It’s not clear whether May put her plan to Cabinet for approval before sending the letter and the spokesman wouldn’t say if Cabinet ministers back her plan. Some pro-EU ministers are likely to want a longer delay, fearing a new cliff-edge at the end of June.
Despite repeatedly being asked whether May intends to resign rather than extend the deadline any further, the spokesman declined to answer.
Difference Over Dates Could be Significant (1:30 p.m)
Juncker’s suggestion of a May 23 deadline reflects the European Commission’s position as “guardian” of the EU treaties which takes the strictest legal line of all the EU bodies. It would see any country still in the bloc at the time of European elections as in breach of EU law if it didn’t participate.
But EU national governments have been given different legal advice, which says the U.K. can stay in the EU until the first sitting of the new European Parliament on July 2 if it doesn’t hold elections.
May feels confident to ask for a delay until June 30 because it’s the leaders of those governments who will decide whether to allow her request. Ultimately it will be a political, rather than a legal, decision for the EU -- but don’t rule out leaders siding with the Commission’s date if they want to play hardball.
Juncker Warns Against Delay Past May 23 (12:55 p.m.)
European Commission President Jean-Claude Juncker warned May in a phone call against including a date for the extension that is after the EU’s elections scheduled for May 23-26, according to his spokeswoman Mina Andreeva. “Brexit has to be complete before May 23 otherwise #EUelections2019 have to be held in U.K.,” she said on Twitter.
Diplomats in Brussels say May’s request for a short extension just adds to the confusion about what will happen next. Given that the vote in Parliament won’t happen until next week, the EU is bracing for an inconclusive summit tomorrow. Diplomats say the chance of a further summit next week to make a decision on an extension is now likely.
Corbyn Says People Should Decide (12:30 p.m.)
Labour leader Jeremy Corbyn said May has been “running down the clock” and called for the public to have the final say -- though it was unclear whether he wants a general election or a referendum.
“We are still legally due to leave the European Union in nine days time. Months of running down the clock and a concerted campaign of blackmail, bullying and bribery has failed to convince the House or the country that her deal is anything but a damaging national failure and should be rejected,” Corbyn said.
“If the prime minister cannot get changes to her deal, will she give the people a chance to reject the deal and change the government?” the Labour leader asked. May didn’t answer
May’s Explanation to Tusk For Delay (12:20 p.m.)
May’s letter to Donald Tusk makes no mention of what she proposes to do if Parliament doesn’t vote through her deal.
Instead, she explains what’s happened in Parliament, asks for an extension to June 30, to allow the deal to be passed, along with the related legislation, and then stops.
Letter here: U.K. PM THERESA MAY’S LETTER ON SEEKING EXTENSION ON BREXIT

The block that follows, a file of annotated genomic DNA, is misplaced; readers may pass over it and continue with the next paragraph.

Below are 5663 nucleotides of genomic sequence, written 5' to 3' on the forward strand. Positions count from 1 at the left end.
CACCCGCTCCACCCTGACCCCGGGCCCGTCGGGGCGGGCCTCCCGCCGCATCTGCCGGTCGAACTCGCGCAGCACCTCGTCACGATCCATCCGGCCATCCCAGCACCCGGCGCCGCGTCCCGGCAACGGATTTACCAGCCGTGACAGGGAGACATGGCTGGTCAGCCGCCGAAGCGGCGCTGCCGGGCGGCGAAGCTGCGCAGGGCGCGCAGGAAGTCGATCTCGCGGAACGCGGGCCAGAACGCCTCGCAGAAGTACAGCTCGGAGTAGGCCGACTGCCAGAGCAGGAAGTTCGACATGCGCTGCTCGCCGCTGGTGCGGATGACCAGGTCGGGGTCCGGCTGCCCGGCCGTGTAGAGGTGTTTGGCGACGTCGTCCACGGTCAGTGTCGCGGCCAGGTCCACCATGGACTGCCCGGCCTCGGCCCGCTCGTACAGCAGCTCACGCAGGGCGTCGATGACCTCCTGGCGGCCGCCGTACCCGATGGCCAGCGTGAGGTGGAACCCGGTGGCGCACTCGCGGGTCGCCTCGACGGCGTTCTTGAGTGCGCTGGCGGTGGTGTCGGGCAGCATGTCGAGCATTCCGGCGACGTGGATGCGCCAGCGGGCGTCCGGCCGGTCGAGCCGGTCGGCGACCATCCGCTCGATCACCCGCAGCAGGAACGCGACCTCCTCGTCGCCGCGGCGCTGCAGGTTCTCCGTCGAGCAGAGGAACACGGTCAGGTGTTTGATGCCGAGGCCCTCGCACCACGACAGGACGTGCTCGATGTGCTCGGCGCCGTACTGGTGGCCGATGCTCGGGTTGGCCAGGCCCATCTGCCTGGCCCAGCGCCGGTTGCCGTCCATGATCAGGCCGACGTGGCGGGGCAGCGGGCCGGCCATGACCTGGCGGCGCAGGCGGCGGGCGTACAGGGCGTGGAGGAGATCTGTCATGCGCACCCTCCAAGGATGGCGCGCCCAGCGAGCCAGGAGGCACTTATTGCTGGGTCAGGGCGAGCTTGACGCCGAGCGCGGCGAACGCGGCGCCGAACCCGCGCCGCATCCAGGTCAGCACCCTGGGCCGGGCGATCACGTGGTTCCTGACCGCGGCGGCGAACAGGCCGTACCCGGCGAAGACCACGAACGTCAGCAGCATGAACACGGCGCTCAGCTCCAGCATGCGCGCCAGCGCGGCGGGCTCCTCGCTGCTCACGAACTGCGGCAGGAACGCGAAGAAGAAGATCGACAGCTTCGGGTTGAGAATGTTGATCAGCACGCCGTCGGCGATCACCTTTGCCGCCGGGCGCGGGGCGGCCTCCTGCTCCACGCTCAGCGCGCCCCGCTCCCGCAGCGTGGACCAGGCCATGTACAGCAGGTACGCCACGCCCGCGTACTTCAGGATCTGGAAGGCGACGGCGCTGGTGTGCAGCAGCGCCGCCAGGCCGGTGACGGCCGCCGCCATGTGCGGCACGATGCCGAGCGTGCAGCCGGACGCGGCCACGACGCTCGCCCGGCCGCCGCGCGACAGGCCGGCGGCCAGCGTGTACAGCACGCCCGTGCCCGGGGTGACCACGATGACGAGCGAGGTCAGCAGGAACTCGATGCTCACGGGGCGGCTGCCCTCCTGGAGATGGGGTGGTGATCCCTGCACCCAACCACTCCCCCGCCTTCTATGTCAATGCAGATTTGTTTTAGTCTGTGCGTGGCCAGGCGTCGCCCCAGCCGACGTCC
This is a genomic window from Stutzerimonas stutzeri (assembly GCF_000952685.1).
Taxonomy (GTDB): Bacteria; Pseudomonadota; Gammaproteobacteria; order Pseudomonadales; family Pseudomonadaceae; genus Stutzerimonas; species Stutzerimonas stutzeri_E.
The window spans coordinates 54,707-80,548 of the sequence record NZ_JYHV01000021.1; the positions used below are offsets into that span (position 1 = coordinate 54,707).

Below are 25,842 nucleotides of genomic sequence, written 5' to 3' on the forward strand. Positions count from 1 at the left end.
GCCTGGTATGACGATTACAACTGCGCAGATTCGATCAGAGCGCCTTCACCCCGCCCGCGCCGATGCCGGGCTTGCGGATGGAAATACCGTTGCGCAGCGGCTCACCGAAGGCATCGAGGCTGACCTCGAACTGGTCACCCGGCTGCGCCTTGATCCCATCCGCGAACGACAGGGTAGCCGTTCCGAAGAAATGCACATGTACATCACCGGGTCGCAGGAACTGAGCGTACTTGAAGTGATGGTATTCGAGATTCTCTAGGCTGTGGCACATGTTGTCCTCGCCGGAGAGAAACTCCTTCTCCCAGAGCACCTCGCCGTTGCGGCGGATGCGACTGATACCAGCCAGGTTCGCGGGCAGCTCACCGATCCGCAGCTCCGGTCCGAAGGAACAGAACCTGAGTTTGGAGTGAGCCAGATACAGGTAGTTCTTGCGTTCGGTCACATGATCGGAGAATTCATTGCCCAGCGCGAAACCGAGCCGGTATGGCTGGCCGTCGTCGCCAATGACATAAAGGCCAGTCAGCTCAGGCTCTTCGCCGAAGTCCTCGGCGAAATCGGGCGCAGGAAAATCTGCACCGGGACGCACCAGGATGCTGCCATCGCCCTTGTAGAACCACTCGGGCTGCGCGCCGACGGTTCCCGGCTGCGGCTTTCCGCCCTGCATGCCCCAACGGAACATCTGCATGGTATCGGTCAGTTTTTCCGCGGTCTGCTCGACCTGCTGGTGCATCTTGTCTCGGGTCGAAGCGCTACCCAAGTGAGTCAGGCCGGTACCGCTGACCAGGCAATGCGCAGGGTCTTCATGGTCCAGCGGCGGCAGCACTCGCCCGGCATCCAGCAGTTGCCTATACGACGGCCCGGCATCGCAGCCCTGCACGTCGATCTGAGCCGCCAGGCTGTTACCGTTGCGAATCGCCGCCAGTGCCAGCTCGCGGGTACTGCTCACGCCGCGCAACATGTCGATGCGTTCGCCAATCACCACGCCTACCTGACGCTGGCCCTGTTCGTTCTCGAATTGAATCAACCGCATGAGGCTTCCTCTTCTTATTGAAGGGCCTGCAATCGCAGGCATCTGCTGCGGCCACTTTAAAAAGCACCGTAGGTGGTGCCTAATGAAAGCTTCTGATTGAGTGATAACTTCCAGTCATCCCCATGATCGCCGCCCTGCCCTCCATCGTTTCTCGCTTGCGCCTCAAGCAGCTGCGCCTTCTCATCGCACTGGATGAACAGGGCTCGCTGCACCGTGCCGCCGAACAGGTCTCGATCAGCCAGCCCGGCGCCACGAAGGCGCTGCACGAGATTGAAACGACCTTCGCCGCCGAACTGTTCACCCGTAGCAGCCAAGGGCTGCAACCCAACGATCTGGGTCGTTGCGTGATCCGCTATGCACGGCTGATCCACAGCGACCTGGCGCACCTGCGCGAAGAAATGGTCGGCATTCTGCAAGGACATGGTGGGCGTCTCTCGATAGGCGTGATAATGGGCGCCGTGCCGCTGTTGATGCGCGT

May: I’m not Prepared to Delay Any Longer (12:05 p.m.)
Theresa May announced she has asked the European Union to delay Brexit until June 30 and said she will bring her deal back for a third vote in the House of Commons.
“As prime minister I am not prepared to delay Brexit any further than the 30th of June” May told lawmakers in the House of Commons after announcing that she has written to EU Council President Donald Tusk.
The premier hinted that she would rather quit than see the U.K. take part in EU elections in May. “I do not believe such elections would be in anyone’s interests,” she said before adding that they would not happen while she was prime minister.
Labour Seeks Emergency Debate on Extension (12 p.m.)
Labour has thrown its weight behind MP Alison McGovern’s push to get an emergency debate (see 9:35 a.m.), and taken over the move. The party’s Brexit spokesman, Keir Starmer, will now ask Commons Speaker John Bercow to grant the debate, following a series of so-called urgent questions in the chamber, including two on Brexit mechanics. The exact timing is hard to predict, but Starmer’s move should come at about 3 p.m.
Dark Mood in Brussels (11:10 a.m.)
The mood in Brussels is very bleak today, as EU officials don’t know how to read the U.K. government’s plans. One senior diplomat warned of a looming catastrophe and said the blame game for a no-deal has already started. Everybody should realize that responsibility must lie with May’s lack of clarity and delaying tactics over two years, he said.
Many EU governments are pressing for a crisis summit next Thursday -- that’s the day before the U.K.’s scheduled leaving day -- if there’s no definitive decision tomorrow, he said.
Tory MP Says Party on Verge of Schism (11 a.m.)
Philip Lee, a pro-EU Conservative member of Parliament who resigned as a minister last year to vote against May’s deal, said in an interview the Tory party is “having a Corn Laws moment,” referring to the 1846 schism that lasted for decades after then Prime Minister Robert Peel used opposition support to repeal import tariffs on food.
“You need to ask people in the Cabinet if they want no-deal next week or a second referendum,” Lee said. “If the prime minister made her deal contingent on a second referendum, it would pass.”
EU Trust in May Evaporating: Senior Official (10:45 a.m.)
A senior EU diplomat briefing reporters in Brussels said trust in May’s government is evaporating. The EU needs to know what a short Brexit extension means and why she thinks it will do any good. There’s a danger in prolonging the Brexit paralysis, the diplomat said, amid speculation there could be another summit next week to make a final decision on any delay.